5. Physical Description
Although there are many subspecies, Bighorn sheep are one of only two species of mountain sheep that are found solely in North America. Rams (males) can grow to between 5 feet, 3 inches and 6 feet (160 and 180 centimeters) in length from nose to rump, while ewes are generally smaller, at approximately 5 feet (150 centimeters) in length. Bighorn sheep males can weigh as much as 280 pounds (127 kilograms), with their horns alone weighing up to 31 pounds (14 kilograms). Both rams and ewes have horns, although the rams’ horns are bigger and more curved, reaching lengths of up to 30 inches (76 centimeters), with the circumference of the curve being up to 15 inches (18 centimeters). A ram’s horn can serve as a diagnostic feature to tell the age, subspecies, health, and even life history of the animal.
Bighorn sheep are herbivores and diurnal, meaning they are mostly active during the day. Their diets can vary depending on the season as well as the habitat of each subspecies. During seasons with an abundance of food, the sheep will feed on grasses, forbs, and sedges. Then, during harsher seasons like winter, the sheep will spend more time browsing, and feed on tougher, woody plants like rabbit brush. In subspecies living in the deserts, Bighorn sheep will eat brushy plants and cacti, and they will get most of their moisture through their food, though they will still journey to visit watering holes once every several days.
3. Habitat and Range
Distributed throughout North America, Bighorn sheep can be found in the western provinces of British Columbia and Alberta in Canada, across the western and central states of the United States, and in the northwestern states of Mexico. Although Bighorn sheep are considered a species of "Least Concern" by the International Union for the Conservation of Nature's Red List of Threatened Species, there are several populations and subspecies that are in fact threatened, though their total population size is stable, with over 15,000 individuals in Canada alone. Threats that the Bighorn sheep regularly face include hunting (which can hurt the population as a whole as it usually results in the death of dominant breeding males), habitat loss, and domestic livestock, as the latter compete for their food and spread diseases such as respiratory illnesses unto them.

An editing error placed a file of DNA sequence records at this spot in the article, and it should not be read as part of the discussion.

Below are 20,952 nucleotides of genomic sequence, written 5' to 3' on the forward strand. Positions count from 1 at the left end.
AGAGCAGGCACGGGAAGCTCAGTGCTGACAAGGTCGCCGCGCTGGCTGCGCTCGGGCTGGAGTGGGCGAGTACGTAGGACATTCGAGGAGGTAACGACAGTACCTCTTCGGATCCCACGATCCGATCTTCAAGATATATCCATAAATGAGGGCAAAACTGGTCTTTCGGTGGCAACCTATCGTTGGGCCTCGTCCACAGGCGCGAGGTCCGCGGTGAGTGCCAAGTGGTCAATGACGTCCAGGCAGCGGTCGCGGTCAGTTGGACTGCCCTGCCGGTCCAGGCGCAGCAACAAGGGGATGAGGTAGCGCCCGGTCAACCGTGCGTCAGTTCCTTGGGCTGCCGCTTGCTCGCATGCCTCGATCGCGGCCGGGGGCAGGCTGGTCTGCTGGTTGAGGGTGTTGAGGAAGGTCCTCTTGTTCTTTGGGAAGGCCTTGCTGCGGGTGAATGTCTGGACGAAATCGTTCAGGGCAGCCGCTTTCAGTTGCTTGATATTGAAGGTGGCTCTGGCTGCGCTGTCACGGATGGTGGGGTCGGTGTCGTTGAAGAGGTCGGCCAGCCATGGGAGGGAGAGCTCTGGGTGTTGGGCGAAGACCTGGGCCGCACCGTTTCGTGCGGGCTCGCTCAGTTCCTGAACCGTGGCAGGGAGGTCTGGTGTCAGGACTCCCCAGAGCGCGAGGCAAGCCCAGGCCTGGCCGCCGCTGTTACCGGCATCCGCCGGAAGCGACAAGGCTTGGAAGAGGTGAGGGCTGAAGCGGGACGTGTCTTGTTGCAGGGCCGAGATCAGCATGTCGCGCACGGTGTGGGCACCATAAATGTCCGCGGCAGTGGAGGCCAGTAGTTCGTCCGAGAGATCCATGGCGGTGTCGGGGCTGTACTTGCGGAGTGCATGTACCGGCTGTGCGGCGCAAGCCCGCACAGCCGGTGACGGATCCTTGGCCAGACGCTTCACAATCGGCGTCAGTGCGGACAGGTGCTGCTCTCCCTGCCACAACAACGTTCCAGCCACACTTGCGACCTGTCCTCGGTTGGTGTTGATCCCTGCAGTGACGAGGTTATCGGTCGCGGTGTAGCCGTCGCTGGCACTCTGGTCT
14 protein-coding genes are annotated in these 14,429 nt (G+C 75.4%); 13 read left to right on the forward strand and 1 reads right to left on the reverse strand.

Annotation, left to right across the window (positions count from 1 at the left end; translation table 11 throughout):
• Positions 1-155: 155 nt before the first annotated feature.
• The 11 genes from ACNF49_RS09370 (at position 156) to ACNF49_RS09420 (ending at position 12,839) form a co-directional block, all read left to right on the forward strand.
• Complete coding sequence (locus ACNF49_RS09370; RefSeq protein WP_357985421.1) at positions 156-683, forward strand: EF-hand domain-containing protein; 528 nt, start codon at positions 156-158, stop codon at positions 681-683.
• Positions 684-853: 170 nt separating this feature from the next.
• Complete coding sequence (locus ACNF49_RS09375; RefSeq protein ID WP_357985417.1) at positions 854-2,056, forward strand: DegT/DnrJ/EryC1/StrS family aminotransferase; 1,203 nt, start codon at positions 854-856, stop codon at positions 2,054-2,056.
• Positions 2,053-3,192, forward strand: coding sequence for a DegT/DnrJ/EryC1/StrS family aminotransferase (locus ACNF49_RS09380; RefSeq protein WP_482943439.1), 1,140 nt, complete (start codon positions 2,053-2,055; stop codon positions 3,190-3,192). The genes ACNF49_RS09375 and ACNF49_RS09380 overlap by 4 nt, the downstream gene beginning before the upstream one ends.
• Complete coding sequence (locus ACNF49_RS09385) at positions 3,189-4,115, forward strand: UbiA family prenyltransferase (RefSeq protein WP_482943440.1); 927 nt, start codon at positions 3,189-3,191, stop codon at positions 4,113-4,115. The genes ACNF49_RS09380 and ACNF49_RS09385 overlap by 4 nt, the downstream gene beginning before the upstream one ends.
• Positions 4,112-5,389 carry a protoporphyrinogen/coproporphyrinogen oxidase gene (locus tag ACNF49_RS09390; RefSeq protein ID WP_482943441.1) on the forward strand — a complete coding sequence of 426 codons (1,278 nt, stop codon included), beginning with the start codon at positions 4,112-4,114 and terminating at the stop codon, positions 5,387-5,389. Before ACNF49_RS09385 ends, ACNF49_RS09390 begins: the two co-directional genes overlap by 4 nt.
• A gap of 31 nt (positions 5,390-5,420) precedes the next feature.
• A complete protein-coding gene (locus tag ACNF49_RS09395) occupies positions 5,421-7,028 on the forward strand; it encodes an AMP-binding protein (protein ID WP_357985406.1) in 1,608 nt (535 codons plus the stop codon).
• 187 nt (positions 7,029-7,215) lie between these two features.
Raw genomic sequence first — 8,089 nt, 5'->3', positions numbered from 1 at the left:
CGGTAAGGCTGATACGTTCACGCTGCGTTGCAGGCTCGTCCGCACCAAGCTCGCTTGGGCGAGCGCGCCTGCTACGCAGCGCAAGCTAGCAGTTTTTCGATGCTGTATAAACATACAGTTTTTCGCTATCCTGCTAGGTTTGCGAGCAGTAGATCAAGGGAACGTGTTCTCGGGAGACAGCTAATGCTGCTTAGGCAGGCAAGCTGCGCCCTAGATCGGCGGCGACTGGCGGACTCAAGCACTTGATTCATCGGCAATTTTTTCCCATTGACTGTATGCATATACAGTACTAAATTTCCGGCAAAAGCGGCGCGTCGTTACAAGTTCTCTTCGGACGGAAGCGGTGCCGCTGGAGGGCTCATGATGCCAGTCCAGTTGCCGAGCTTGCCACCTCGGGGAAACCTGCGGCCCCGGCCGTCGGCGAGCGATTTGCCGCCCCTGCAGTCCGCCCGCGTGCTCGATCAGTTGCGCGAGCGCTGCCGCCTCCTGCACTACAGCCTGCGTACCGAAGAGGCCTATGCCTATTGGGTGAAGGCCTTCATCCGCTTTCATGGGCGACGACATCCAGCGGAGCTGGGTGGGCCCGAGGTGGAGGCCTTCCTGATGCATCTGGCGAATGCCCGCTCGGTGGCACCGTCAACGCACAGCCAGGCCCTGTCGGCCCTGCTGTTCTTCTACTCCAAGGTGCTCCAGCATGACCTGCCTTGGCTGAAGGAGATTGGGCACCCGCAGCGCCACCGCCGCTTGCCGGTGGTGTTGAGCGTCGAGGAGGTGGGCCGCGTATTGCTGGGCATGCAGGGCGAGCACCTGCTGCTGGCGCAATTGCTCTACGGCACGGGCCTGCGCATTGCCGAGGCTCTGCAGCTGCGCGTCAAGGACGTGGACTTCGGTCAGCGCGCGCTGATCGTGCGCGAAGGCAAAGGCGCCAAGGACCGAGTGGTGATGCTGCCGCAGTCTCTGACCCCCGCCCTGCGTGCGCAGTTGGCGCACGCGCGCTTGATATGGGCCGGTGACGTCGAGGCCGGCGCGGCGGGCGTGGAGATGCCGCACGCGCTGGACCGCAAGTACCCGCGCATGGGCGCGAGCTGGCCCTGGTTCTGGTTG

Bighorn sheep are social animals that live in herds. Ewes and lambs tend to live in larger herds of up to 20 individuals, while rams live in smaller groups of 2 to 5. During the winter, the ewes may band together to form even larger herds of up to 100 individuals. The rams and ewes will live apart for most of the year, until mating season comes around. Bighorn sheep can move up to 15 miles per hour (24 kilometers per hour) while climbing up mountain slopes. With their remarkable surefootedness, they can use ledges of no more than 2 inches (5 centimeters) wide as a foothold from which to leap from one ledge to another, as far as 20 feet (6 meters) away, with no problem.
In the fall, rams begin to compete against each other for the rights to breed with ewes by charging at each other, often reaching speeds of over 20 miles per hour (32 kilometers per hour) in the process. These competitions can last over 24 hours until one of the males concedes, which is usually the younger one with smaller horns. Bighorn sheep are not monogamous, and a female will accept several rams in a given oestrus cycle (when "in heat"). A ewe’s gestation period lasts from 5 to 6 months, after which they will give birth to 1 to 2 lambs in the spring. The female lambs will remain with their mothers' herds, while the males will leave the group when they are between 2 and 4 years old to join a herd of rams.